Lisbon is the governmental, cultural, and economic heart of Portugal while also being the oldest city in Western Europe. Portugal’s hilly capital, Lisbon is a mid-sized coastal city known for its beautiful beaches, cafe culture and soulful music.

Lisbon is remarked for retaining a village atmosphere with its traditional Portuguese white houses, compact maze of alleys and pastel-colored buildings filling the old city. A lively pace of nighttime activity, the city offers tastes of traditional tapas delicacies and wine or fun rides aboard a historic funicular in the cobblestoned Alfama neighborhood.

According to the International Congress & Convention Association, Lisbon is the world’s 6th most popular destination for conventions and events. After a walking excursion through ancient Belém and sipping a glass of vinho verde overlooking the coast, it is easy to understand why.



Airport & Transportation

Lisbon Humberto Delgado Airport is the main international gateway to Portugal and a major European hub. It is the 22nd largest airport in Europe and handled over 20 million passengers in 2015.

Lisbon also has a subway system, which has four lines and a main hub in the station of Baixa-Chiado; as well as a network of trams and funiculars to help visitors and residents alike negotiate the steep streets.

Currency & Tipping

Portugal officially operates on the Euro. Tipping: Taxis- Not expected, but it’s polite to round up to the nearest euro. / Restaurants & Bars- In touristy areas, 10% is acceptable (few Portuguese ever leave more than a round up to the nearest euro.)

Time of Year to Visit

The peak summer season (June to August) serves up hot weather and is the best time for al fresco dining, however, the perfect season for exploring is spring (March to May.) It has milder but often sunny days, and accommodations are still reasonably priced.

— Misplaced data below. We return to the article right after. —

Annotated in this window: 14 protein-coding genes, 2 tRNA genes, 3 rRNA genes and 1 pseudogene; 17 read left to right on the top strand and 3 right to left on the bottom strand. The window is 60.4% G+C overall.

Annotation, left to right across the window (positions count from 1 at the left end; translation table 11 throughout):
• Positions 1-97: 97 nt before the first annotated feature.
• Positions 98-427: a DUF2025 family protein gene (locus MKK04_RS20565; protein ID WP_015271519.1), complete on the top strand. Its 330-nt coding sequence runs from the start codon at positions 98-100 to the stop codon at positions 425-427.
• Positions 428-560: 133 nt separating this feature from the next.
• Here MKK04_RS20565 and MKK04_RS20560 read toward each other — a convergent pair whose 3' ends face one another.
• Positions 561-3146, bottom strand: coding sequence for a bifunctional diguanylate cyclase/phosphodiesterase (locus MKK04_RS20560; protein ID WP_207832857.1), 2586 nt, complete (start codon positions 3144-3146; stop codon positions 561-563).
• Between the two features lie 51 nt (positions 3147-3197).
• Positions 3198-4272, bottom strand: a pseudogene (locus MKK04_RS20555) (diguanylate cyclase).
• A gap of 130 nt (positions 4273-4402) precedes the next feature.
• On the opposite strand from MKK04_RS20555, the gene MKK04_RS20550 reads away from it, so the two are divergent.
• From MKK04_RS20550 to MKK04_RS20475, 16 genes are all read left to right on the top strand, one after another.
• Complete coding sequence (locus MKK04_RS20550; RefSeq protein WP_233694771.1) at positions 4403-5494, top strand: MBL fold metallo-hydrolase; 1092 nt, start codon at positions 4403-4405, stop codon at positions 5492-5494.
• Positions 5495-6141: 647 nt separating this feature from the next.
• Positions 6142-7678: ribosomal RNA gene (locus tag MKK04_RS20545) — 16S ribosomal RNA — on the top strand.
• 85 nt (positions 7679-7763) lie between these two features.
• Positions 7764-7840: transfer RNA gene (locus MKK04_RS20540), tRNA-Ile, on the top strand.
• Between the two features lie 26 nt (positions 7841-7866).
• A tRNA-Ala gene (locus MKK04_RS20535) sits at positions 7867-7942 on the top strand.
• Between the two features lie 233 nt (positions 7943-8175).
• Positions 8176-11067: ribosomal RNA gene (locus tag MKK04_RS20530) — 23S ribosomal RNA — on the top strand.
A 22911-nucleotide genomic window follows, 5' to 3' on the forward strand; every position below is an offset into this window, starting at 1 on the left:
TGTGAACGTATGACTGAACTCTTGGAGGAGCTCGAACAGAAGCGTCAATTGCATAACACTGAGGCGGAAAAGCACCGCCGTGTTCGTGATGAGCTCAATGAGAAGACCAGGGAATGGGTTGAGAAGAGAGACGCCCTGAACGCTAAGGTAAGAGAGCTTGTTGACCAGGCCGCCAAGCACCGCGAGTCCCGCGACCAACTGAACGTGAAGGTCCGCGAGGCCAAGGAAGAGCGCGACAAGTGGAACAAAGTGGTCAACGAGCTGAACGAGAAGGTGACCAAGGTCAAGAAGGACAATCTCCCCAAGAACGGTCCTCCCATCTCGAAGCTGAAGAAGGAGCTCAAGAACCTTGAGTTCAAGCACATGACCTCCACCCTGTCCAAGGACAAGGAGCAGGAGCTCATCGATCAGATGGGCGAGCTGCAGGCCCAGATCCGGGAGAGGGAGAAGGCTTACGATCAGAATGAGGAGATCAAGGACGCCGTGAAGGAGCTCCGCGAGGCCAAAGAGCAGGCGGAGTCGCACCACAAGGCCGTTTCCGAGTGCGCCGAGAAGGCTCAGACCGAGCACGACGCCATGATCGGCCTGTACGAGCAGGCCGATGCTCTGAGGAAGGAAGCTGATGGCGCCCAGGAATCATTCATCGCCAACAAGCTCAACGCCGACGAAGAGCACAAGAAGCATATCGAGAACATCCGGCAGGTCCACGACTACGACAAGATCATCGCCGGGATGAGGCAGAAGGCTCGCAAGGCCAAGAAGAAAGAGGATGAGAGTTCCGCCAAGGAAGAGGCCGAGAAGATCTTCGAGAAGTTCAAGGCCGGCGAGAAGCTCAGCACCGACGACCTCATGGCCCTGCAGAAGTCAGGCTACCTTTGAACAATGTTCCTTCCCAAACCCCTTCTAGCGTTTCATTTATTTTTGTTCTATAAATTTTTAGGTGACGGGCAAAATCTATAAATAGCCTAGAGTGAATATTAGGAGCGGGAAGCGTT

Hotels & Convention Center

Located near the Tejo River, the Lisbon Congress Centre was distinguished as the “Best Congress Facility” of Portugal and won the 2015 Portugal Trade Awards. Located in the historic area, the centre offers 8 auditoriums, 5 halls, 33 meeting rooms, one restaurant and 2 car parks.

The Cultural Centre of Belém (CCB) is the largest building with cultural facilities in Portugal. The CCB’s spaces were initially built to accommodate presidents, but adapted to provide spaces for conferences, exhibitions and artistic venues (such as opera, ballet and symphony concerts.) In addition, (due to its original purposes), the CCB offers high security meeting halls and 23,000 feet of exhibition area.

With a recent construction explosion in city, new event and hotel properties include: the 577-room Lisbon Marriott, the 518-room Corinthia Lisbon, the 369-room Sheraton Lisboa Hotel & Spa and the 331-room InterContinental Lisbon.

Local Culture

Fado is a type of traditional Portuguese folk music that includes guitars and mandolins with one ‘fadista’ singing poetic lyrics. Fado’s roots can be traced back to the early 1800’s. In 2011, Fado was added to the UNESCO Intangible Cultural Heritage list. Many fadistas perform regularly in restaurants so you can enjoy a great meal while enjoying this moving music.